However, if you're a subscription business you not only stand a high chance of suffering all three of these consequences from a poor customer experience, but you also endanger your existing revenue stream. If that happens too frequently, you won't grow and you won't profit; at best you will tread water.
Most subscription businesses are built on a cumulative model; they want to gain customers and retain them whilst also attracting more. To fundamentally fail at the first hurdle will undermine your entire business strategy.
Even if customers don't choose to leave immediately following poor user experience, it still undermines your relationship with them and limits your capacity to grow. For example, it makes them more vulnerable to competitor offerings, and it makes them unlikely to upgrade to new products or services as and when they become available.
Business challenges arising from a bad user experience include:
Low adoption rate to new products or services
It’s reported that 70% of new projects fail due to low adoption rates both internally and externally. When it comes to launching a customer portal, a poor user experience on a subscription system is challenging for internal teams to roll out a consistent experience for the customers and partners. As a result, the poor experience turns into a consumer repellent loaded onto a new digital offering.
Development costs cut into profit margins
As mentioned, a good user experience can cut development costs significantly. Good design is about getting the user interactions and data architecture right first, to save thousands of dollars down the line rather than cutting corners to save pennies at the start. If it's done correctly, you’ll find that you’ll have a lot less reworking to do during the development phase as well as fewer change requests long term. Change requests are not always bad, but can lead to bandaid solutions to fix unanticipated problems, which in turn can lead to much bigger issues as the business grows.
High levels of customer support issues
Customer autonomy and self-service is essential for subscription businesses to grow. It allows the business to allocate financial and human resources to other areas of the business where they can be more effective, and it allows customers to get on with interacting with your business as they wish. When the user experience is not intuitive, customer support becomes tied up in helping customers to navigate the system, often frustrating the customer and not providing optimum benefit to the business. A good user experience design can eliminate up to 90% of unnecessary customer service calls and their associated costs.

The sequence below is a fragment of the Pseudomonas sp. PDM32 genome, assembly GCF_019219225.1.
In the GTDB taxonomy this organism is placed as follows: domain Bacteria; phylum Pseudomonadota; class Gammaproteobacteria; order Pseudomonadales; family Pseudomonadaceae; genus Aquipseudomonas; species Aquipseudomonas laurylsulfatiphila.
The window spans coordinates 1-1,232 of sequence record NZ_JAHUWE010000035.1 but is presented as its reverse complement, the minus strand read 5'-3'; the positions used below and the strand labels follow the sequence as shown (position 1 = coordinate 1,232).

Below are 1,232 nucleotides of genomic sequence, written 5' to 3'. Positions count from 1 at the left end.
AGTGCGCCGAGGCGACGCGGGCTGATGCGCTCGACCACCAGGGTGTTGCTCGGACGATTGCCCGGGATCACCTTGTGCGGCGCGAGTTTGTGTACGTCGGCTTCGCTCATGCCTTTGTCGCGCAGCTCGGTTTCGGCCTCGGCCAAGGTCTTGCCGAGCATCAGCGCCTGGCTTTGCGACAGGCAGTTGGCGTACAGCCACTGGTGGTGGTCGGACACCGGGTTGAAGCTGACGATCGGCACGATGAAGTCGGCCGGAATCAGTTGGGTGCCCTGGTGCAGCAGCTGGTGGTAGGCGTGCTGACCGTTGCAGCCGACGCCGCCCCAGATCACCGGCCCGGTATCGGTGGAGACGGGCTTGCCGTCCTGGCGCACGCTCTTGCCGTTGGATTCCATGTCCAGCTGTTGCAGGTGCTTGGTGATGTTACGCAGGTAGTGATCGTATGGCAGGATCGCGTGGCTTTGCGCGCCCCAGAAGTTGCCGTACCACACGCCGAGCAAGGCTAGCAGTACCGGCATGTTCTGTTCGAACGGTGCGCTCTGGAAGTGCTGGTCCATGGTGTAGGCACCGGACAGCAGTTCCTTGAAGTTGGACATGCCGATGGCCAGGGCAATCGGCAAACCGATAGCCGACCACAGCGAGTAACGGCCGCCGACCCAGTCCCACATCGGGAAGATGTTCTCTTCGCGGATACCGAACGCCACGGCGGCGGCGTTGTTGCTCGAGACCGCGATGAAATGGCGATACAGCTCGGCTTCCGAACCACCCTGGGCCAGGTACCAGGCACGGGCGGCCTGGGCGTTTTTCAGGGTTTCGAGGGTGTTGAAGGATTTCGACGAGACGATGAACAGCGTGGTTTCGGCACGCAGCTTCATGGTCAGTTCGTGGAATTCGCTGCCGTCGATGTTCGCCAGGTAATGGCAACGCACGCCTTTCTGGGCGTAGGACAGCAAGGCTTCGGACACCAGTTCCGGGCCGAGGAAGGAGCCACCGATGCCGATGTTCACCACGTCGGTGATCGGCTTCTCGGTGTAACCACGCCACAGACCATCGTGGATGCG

The challenges to implementing good user experience
The greatest challenge to creating good user experiences in subscription businesses tends to start with two things:
- An insistence on using multiple systems instead of a purpose-built subscription platform.
- A finance-first mindset.
These two things tend to feed into one another. A finance-first mindset is common in traditional one-off sales environments, but they tend to have very rigid architectures that won't allow the business to grow and evolve (a fundamental feature of a subscription business). Those systems make it convoluted to keep track of revenue, to add partnerships and to add new customers. The net result will be a poor customer experience and not only difficulty keeping customers, but little insight into why you can't keep them either.
Design thinking is a method forward-thinking designers use to place the user experience first, thinking about the relationships with the customer and how best to obtain them and retain them over an extended period of time. If your system is approached in this way, it will make finances easier to manage as well.
Solutions to better user experiences
At keylight, we take a user first approach in everything we do. That’s why we designed and built our subscription business platform from the user down instead of taking a finance-first, bottom-up approach. Financials are important and should be solid, reliable, predictable, and immutable. However, a good customer experience must be tailored to the business and the context of each interaction. It should seamlessly integrate with other backend business processes for a frictionless user experience.
That's why we have used design thinking to create a platform that allows for configuration to suit your business and your customers, resulting in a great user experience straight out-of-the-box. It has a backbone designed to be user-centric, and the system administrators have an intuitive user interface to design the customer portal accurately, thereby enabling the strategies and experience they envision for their customers.
When we tested it, we found that sales teams wanted an experience that was tailored to their businesses and the needs of their own customers. By creating an adaptable system that provides what each persona wants, adoption rates within client organizations have improved dramatically.